In a remarkable fit of hypocrisy the government has come out in support of unofficial strikes. Firearms officers have been handing in their weapons in protest against the case of a colleague who faces potential life imprisonment for shooting dead Chris Kaba.
Both prime minister Rishi Sunak and home secretary Suella Braverman expressed support for cops who are refusing to carry their guns because one of their number has been charged with murder.
Emergency anti-terror provisions have been used to enable the army to wander about with guns since the cops no longer feel safe enough to gun down unarmed black people.
It came after Braverman announced a review into how armed police can avoid being tried in court for doing their duties. In a series of tweets, she wrote that the cops “mustn’t fear ending up in the dock for carrying out their duties.
“That’s why I have launched a review to ensure they have the confidence to do their jobs while protecting us all.”
This included a link to a news story with a picture of a demonstration over the cop killing of Chris Kaba in case there was any doubt about her attempt to affect the trial.
Met commissioner Mark Rowley has gone from demanding more power to sack his officers for being sexists and racists to understanding their “concerns”.
The cops’ actions reveal what their “concerns” are. They fear losing their ability to kill people without consequence. But it’s also revealing that, when the cops push back against the stream of scandals that have dogged the Met in recent times, the establishment immediately rallies around them.
The Met has more than 3,000 firearms officers across a number of units.
Over 100 cops were refusing on Monday to carry their guns, —and the streets were a little safer as a result.
Anti-racists confront the bigots
Anti-fascists confronted the far right and fascists across Britain last weekend. In Pembroke, West Wales, last Saturday, Adolf Hitler lookalike Alex Yerbury turned up in military fatigues with ten fascists.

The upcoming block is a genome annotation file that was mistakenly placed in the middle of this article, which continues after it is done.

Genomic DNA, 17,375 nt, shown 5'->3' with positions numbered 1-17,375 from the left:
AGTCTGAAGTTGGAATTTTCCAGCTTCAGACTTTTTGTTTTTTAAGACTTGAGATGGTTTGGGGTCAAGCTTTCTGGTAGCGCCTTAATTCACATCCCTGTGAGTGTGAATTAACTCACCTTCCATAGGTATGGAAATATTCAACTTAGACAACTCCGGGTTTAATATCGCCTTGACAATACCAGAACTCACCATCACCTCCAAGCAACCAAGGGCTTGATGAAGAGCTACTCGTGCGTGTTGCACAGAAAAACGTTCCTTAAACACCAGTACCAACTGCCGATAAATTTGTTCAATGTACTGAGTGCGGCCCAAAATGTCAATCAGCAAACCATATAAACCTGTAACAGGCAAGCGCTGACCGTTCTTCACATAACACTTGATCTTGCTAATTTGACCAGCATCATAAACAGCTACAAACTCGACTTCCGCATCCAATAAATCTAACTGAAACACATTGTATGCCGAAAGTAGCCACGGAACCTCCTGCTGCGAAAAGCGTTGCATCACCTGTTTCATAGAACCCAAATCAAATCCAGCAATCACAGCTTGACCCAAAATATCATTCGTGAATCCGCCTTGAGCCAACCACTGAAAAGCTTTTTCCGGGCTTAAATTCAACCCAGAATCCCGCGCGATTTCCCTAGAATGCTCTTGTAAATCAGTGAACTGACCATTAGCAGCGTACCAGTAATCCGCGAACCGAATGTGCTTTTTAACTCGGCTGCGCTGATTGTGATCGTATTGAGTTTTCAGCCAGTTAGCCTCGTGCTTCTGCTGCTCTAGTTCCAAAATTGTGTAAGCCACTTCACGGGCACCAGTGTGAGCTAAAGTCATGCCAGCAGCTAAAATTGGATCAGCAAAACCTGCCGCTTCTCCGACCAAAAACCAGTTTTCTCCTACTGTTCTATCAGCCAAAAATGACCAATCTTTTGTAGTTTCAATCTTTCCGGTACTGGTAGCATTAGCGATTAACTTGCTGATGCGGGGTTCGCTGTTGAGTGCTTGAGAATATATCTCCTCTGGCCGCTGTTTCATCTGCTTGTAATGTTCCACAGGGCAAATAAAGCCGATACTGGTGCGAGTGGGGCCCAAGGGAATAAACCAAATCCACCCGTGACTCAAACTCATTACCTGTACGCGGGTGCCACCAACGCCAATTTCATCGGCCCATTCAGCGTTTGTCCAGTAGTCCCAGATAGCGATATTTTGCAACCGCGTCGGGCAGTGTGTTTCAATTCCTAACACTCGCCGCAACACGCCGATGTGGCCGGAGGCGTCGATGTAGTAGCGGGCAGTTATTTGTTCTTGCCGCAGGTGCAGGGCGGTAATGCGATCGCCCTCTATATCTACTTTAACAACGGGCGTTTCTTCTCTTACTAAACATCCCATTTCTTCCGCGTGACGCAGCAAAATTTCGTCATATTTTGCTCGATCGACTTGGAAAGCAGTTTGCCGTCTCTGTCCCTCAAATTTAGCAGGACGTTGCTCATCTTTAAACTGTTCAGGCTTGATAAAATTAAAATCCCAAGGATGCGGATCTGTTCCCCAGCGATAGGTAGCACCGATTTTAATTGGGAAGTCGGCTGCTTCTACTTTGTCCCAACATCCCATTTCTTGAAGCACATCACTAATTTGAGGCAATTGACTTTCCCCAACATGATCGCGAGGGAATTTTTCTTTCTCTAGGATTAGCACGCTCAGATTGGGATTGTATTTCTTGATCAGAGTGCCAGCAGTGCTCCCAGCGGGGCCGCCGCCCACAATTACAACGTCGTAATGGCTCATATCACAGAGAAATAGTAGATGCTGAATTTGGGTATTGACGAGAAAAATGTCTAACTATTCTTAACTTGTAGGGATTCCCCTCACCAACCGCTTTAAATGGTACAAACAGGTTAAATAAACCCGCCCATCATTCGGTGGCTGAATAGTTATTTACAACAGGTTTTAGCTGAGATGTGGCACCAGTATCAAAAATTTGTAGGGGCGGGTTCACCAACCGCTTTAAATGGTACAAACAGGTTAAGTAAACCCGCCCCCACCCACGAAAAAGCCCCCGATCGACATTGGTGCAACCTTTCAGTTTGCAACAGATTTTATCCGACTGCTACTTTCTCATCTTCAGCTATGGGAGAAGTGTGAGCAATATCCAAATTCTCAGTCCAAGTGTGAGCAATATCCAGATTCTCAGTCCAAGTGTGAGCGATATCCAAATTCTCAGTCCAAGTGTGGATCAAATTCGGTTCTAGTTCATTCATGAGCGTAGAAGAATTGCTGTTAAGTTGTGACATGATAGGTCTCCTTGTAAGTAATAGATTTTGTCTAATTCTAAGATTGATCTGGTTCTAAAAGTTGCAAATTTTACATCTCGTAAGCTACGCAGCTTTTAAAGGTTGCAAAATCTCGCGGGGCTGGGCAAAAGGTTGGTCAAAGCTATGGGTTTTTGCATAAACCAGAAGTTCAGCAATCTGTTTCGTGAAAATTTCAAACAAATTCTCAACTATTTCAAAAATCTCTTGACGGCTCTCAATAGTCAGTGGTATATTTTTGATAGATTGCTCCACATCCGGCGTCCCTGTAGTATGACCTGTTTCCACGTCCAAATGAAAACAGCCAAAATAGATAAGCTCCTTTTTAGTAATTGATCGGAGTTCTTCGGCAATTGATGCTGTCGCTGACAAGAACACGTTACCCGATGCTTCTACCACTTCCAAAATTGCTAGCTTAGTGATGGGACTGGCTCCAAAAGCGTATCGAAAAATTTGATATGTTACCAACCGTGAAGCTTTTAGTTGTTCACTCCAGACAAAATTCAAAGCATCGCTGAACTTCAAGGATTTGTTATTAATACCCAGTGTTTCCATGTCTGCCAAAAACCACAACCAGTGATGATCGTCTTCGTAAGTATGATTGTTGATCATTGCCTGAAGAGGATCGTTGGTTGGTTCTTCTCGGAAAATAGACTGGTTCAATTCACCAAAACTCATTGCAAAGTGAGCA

“His plan was to start a ‘charity walk’ to Tenby to raise money for a probably fictitious 98-year-old homeless veteran,” Stand Up To Racism (SUTR) activist Patrick reported.
“They were visibly drunk so I doubt that they made the ten mile walk.
“SUTR managed to mobilise eight anti-fascists at very short notice to tell the Nazis they were not welcome in our town and sent them packing.”
Meanwhile in Chichester, SUTR activists have called a demo this Saturday to stand with refugees outside the Chichester Park Hotel. It’s due to take place from 10am on Madgwick Lane, Westhampnett Road, PO19 7QL.
The Home Office is set to take over the hotel to put refugees in. It comes after a far right mob gathered last Sunday outside the hotel.
Simon from the local SUTR group reports, “At very short notice there were 20 of us and 60 from the far right.”
The far right plans to hold another protest on Saturday, “Protect our city, protect our children.”
On the same day, Skegness SUTR activists plan to confront racists outside the Chatsworth Hotel. Anti-fascists in Honor Oak, south London, are also standing off against far right group Turning Point UK again to defend drag queen storytelling at the local pub.
Sign up for SUTR’s national conference on 21 October at bit.ly/SUTRConf23Original post